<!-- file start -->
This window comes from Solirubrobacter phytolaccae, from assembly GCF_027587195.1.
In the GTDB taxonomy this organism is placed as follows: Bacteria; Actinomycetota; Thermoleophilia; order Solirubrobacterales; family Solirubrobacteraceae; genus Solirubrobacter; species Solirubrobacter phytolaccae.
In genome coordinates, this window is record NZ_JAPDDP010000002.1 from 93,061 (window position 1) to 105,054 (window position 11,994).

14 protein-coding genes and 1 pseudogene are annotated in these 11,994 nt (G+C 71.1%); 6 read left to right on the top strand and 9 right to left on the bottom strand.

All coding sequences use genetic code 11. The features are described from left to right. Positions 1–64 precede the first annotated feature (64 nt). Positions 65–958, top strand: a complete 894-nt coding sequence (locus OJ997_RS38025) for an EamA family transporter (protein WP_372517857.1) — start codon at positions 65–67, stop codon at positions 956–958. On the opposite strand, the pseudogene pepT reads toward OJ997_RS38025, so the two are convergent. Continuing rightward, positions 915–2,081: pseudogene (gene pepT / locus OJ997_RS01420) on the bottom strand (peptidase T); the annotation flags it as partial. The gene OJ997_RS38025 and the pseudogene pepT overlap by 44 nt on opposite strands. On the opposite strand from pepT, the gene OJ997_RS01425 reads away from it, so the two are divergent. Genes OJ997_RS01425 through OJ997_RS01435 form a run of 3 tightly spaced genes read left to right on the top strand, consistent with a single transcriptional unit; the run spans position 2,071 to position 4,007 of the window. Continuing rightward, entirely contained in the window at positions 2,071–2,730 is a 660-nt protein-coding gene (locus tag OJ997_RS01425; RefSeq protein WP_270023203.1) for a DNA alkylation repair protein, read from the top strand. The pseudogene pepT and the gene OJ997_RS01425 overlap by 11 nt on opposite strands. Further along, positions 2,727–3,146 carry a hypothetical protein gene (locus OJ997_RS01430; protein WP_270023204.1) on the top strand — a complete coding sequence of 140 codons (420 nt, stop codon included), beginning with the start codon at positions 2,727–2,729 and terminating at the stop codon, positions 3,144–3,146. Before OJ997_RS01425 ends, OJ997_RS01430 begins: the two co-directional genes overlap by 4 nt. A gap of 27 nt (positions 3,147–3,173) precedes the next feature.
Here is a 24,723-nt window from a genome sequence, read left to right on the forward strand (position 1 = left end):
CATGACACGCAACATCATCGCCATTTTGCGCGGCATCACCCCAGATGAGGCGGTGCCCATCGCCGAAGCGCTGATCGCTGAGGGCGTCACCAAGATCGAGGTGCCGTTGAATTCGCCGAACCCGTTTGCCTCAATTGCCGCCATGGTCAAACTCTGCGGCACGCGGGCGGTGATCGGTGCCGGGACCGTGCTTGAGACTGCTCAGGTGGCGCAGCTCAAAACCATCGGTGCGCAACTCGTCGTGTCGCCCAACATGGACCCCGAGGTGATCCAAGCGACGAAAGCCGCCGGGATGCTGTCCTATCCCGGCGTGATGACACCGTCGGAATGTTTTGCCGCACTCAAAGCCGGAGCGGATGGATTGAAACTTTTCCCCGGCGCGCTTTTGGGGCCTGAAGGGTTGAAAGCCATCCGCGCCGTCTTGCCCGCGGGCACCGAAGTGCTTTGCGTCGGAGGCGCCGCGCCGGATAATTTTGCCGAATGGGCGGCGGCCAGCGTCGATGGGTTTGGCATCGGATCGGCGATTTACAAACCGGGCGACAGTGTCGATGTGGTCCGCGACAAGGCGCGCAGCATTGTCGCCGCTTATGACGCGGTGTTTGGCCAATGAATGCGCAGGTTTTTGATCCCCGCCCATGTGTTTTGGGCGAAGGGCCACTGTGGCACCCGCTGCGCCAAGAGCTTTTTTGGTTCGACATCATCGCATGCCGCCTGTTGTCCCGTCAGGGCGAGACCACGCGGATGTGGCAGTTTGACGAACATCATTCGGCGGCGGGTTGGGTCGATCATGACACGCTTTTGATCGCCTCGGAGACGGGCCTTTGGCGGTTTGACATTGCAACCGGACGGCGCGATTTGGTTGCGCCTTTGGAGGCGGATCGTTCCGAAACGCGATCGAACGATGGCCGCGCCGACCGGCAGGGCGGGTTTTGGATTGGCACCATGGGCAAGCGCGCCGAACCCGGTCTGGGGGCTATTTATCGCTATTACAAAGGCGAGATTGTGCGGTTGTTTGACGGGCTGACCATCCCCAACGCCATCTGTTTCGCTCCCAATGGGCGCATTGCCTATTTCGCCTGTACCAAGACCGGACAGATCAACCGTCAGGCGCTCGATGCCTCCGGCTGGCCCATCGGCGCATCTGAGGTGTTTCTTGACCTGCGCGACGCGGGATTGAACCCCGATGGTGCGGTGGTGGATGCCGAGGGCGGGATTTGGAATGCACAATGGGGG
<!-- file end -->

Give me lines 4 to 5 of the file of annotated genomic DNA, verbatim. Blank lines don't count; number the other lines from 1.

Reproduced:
14 protein-coding genes and 1 pseudogene are annotated in these 11,994 nt (G+C 71.1%); 6 read left to right on the top strand and 9 right to left on the bottom strand.

All coding sequences use genetic code 11. The features are described from left to right. Positions 1–64 precede the first annotated feature (64 nt). Positions 65–958, top strand: a complete 894-nt coding sequence (locus OJ997_RS38025) for an EamA family transporter (protein WP_372517857.1) — start codon at positions 65–67, stop codon at positions 956–958. On the opposite strand, the pseudogene pepT reads toward OJ997_RS38025, so the two are convergent. Continuing rightward, positions 915–2,081: pseudogene (gene pepT / locus OJ997_RS01420) on the bottom strand (peptidase T); the annotation flags it as partial. The gene OJ997_RS38025 and the pseudogene pepT overlap by 44 nt on opposite strands. On the opposite strand from pepT, the gene OJ997_RS01425 reads away from it, so the two are divergent. Genes OJ997_RS01425 through OJ997_RS01435 form a run of 3 tightly spaced genes read left to right on the top strand, consistent with a single transcriptional unit; the run spans position 2,071 to position 4,007 of the window. Continuing rightward, entirely contained in the window at positions 2,071–2,730 is a 660-nt protein-coding gene (locus tag OJ997_RS01425; RefSeq protein WP_270023203.1) for a DNA alkylation repair protein, read from the top strand. The pseudogene pepT and the gene OJ997_RS01425 overlap by 11 nt on opposite strands. Further along, positions 2,727–3,146 carry a hypothetical protein gene (locus OJ997_RS01430; protein WP_270023204.1) on the top strand — a complete coding sequence of 140 codons (420 nt, stop codon included), beginning with the start codon at positions 2,727–2,729 and terminating at the stop codon, positions 3,144–3,146. Before OJ997_RS01425 ends, OJ997_RS01430 begins: the two co-directional genes overlap by 4 nt. A gap of 27 nt (positions 3,147–3,173) precedes the next feature.